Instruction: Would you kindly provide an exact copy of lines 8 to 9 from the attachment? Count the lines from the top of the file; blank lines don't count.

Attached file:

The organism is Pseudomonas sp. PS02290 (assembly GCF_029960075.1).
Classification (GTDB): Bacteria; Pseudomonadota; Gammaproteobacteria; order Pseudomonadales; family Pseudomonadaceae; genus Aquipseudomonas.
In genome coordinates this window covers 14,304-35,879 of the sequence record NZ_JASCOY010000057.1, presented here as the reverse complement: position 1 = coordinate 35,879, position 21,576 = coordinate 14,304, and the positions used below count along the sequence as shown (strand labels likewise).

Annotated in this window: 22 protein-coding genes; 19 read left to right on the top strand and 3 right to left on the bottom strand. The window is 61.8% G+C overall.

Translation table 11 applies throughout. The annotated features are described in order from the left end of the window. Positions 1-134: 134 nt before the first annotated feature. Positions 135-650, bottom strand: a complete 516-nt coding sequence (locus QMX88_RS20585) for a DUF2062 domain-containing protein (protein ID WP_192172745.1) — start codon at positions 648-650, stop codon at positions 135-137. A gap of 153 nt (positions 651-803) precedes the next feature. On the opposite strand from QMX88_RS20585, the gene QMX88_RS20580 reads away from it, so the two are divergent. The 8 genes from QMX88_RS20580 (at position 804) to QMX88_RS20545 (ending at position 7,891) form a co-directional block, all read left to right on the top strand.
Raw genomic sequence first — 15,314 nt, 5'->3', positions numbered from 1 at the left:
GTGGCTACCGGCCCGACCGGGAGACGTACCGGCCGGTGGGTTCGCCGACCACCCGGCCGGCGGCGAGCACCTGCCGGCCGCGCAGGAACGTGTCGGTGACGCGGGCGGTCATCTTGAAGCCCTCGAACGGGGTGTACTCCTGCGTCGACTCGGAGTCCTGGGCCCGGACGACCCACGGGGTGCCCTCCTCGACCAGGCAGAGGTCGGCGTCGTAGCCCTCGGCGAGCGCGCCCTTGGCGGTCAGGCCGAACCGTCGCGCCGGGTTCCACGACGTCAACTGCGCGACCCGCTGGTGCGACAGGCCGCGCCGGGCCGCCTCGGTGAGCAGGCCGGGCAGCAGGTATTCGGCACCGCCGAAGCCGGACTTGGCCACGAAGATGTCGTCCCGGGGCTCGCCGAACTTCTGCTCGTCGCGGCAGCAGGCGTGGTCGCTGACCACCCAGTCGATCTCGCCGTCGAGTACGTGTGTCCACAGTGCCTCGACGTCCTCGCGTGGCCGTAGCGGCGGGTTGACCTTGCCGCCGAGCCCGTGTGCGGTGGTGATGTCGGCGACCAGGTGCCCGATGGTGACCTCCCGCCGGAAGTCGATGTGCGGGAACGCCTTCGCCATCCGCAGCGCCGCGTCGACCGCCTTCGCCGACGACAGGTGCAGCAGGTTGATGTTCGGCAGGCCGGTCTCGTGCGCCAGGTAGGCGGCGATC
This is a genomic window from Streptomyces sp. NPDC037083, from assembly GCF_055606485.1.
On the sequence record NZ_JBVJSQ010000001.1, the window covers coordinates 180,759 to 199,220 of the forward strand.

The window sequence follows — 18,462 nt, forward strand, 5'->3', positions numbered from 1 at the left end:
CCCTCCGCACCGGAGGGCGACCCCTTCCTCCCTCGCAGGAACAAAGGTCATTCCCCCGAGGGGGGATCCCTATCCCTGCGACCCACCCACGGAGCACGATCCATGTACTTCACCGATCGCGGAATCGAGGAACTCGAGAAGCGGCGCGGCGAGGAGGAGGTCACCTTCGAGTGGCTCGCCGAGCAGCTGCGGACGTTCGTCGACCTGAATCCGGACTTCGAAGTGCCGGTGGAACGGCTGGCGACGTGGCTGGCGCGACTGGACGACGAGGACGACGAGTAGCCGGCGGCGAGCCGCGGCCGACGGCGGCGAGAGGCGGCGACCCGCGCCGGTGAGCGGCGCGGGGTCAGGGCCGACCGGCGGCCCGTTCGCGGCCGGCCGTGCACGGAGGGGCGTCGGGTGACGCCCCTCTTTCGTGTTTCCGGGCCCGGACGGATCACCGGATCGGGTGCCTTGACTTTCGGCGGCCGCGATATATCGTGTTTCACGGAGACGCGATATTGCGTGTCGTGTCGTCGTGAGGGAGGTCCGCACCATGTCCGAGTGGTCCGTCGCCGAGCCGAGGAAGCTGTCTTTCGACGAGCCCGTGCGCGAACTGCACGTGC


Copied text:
This is a genomic window from Streptomyces sp. NPDC037083, from assembly GCF_055606485.1.
On the sequence record NZ_JBVJSQ010000001.1, the window covers coordinates 180,759 to 199,220 of the forward strand.